Perhaps you are familiar with the California Cheese Board's line of advertising. There are a series of commercials featuring Holstein cows.
In one of the commercials all the cows are out grazing in an idyllic pasture, such as this one depicted in this photo. Some of the young calves, then turn to their grandma cow, and ask her what it was like where she came from.
Opening up to your view is a vision of a cow in the midst of a blizzard. The wind is howling, and snow is blowing. (Inferring how terribly those poor cows Wisconsin have it, I believe.)
Well, yesterday we had one of those Wisconsin Cow days here. The wind was howling, up to 50 MPH gusts. There were times when it was snowing as well. The snow wasn't really falling, it was blowing sideways. I can see a bus stop outside my office window at work. There were people who didn't have proper coats out there. Some of their faces had turned bright red from the wind and the cold.
The temperature on the thermometer was about 30 degrees, but with the wind gusts, it was closer to zero.
It made me long for the warmth and sunshine of St. George again.
By the way, this photo is not one of my own. It is from Flickr. When I post my photos to the flickr web site, I also have the ability to see other people's photos as well. This particular photo is from a person who lives in Vancouver, BC Canada, where I served my mission, who goes by the nickname of "Seawallrunner". If you click on the picture of the Cows, it will show you a larger version of the cow photo. You can view more of her photos of the Vancouver area here, and if you do, you will see why I have come to appreciate her photos. She does great work. It also is a way for me to see things that remind me of my time in British Columbia. With flickr, you can see photos from people from all around the world, and you can do searches for photos of virtually anything you are interested in.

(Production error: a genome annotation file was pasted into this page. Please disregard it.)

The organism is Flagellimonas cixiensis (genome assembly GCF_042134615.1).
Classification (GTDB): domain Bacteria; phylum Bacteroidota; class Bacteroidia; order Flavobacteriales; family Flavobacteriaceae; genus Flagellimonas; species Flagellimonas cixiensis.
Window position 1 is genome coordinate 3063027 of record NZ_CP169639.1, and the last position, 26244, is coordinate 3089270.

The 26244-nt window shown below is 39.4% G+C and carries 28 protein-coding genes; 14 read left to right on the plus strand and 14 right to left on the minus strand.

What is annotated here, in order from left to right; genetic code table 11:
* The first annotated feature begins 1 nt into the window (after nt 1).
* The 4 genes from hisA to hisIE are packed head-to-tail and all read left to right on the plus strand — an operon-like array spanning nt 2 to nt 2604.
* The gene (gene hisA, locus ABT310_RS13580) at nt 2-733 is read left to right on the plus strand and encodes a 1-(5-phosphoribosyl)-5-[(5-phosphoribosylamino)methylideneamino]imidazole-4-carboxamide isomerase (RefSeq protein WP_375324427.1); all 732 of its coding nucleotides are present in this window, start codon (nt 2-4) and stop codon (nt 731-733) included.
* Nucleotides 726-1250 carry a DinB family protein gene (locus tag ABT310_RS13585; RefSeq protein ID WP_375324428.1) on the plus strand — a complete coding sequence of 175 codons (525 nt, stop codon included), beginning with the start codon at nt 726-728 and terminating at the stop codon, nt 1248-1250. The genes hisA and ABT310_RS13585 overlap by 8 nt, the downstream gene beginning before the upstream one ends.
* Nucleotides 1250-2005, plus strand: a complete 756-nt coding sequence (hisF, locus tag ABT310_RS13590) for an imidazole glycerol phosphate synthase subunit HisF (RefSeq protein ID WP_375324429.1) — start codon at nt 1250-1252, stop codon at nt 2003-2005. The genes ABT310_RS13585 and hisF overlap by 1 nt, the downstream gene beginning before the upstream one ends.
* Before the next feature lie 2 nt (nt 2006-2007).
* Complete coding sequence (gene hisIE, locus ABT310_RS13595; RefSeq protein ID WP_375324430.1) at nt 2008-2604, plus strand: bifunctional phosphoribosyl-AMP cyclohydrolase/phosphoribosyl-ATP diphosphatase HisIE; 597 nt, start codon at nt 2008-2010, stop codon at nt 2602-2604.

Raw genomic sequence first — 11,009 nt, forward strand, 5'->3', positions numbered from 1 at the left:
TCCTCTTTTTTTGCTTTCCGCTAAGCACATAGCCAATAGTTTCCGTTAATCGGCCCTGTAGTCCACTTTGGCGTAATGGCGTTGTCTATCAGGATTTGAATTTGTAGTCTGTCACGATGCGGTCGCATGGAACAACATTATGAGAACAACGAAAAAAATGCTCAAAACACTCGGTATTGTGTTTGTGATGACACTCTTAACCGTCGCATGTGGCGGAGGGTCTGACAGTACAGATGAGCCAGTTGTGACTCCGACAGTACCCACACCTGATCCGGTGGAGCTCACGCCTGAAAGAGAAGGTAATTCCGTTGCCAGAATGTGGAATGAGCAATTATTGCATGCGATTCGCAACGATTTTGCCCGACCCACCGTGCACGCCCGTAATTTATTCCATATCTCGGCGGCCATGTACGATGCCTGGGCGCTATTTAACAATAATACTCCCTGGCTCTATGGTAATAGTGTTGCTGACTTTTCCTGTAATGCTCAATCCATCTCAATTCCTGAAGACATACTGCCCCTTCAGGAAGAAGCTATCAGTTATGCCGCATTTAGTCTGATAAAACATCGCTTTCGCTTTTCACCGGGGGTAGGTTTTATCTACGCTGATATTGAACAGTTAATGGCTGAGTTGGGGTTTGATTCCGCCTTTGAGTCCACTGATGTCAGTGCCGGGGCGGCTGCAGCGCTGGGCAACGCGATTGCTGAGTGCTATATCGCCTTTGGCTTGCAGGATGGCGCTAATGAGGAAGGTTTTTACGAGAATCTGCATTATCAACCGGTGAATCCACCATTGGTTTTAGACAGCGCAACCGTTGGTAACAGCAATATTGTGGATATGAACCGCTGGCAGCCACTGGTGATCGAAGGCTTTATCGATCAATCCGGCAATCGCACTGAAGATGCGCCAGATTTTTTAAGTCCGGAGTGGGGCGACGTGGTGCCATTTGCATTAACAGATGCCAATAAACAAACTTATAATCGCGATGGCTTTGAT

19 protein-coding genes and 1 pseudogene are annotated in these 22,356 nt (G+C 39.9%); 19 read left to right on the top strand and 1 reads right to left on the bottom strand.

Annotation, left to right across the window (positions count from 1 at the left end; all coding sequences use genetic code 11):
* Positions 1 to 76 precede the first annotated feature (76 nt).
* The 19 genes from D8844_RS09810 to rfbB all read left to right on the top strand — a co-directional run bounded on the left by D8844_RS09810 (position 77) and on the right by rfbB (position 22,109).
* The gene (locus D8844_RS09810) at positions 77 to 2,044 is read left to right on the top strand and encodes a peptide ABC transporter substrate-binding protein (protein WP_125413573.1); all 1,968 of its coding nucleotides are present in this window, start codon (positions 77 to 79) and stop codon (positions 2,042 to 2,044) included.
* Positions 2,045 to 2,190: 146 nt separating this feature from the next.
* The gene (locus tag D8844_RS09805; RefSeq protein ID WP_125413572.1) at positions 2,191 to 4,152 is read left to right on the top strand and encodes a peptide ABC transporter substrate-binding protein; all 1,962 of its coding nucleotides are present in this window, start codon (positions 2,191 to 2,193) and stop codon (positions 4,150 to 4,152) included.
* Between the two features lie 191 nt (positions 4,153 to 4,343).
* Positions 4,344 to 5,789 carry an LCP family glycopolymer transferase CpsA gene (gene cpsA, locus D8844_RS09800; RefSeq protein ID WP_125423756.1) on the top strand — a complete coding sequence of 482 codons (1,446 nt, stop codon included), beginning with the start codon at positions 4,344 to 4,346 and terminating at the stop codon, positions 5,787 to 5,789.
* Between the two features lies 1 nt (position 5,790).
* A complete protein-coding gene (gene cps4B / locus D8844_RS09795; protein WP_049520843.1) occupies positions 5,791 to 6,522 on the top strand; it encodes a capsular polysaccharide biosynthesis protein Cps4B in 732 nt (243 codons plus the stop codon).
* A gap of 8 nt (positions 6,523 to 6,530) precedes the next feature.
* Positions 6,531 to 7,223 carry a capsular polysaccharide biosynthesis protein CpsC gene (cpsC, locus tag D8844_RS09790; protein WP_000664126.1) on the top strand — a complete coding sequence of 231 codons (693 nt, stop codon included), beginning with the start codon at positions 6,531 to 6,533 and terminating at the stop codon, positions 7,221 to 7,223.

In the next week or two, I will put together a folder on flickr of family history related photos. At first, I will upload photos of headstones from family members. I will add information along with the photo giving directions to the cemetery, and then how to find the grave site once your are at the cemetery. I have thought that at some point, I would like to borrow my brother Mark's GPS locator device, and include the GPS coordinates for family grave sites as well. Eventually we could also upload digital photos (which includes scanned photos) of ancestors, as well as locations where ancestors once lived. Having all this information in one place, where everyone can access it would be very convenient for everyone. Then you could download the images to your own computer, and add them to your own personal family history information.
You can sign up for a flickr account for free, and store up to 100 digital photos at a time. (If you subscribe to their paid service, you can post virtually unlimited photos.) You can choose whether you want everyone to see or photos, or you can mark them as private. You can form groups where only those you invite can see the photos (such as a family group, etc.) If you would like to participate, it would be a fun way to share photos of family members with one another. In the near future, I will probably send out email invitations to sign up for flickr. The email will have a link to that will help you sign up. Or, you can just go to the flickr web site to sign up on your own.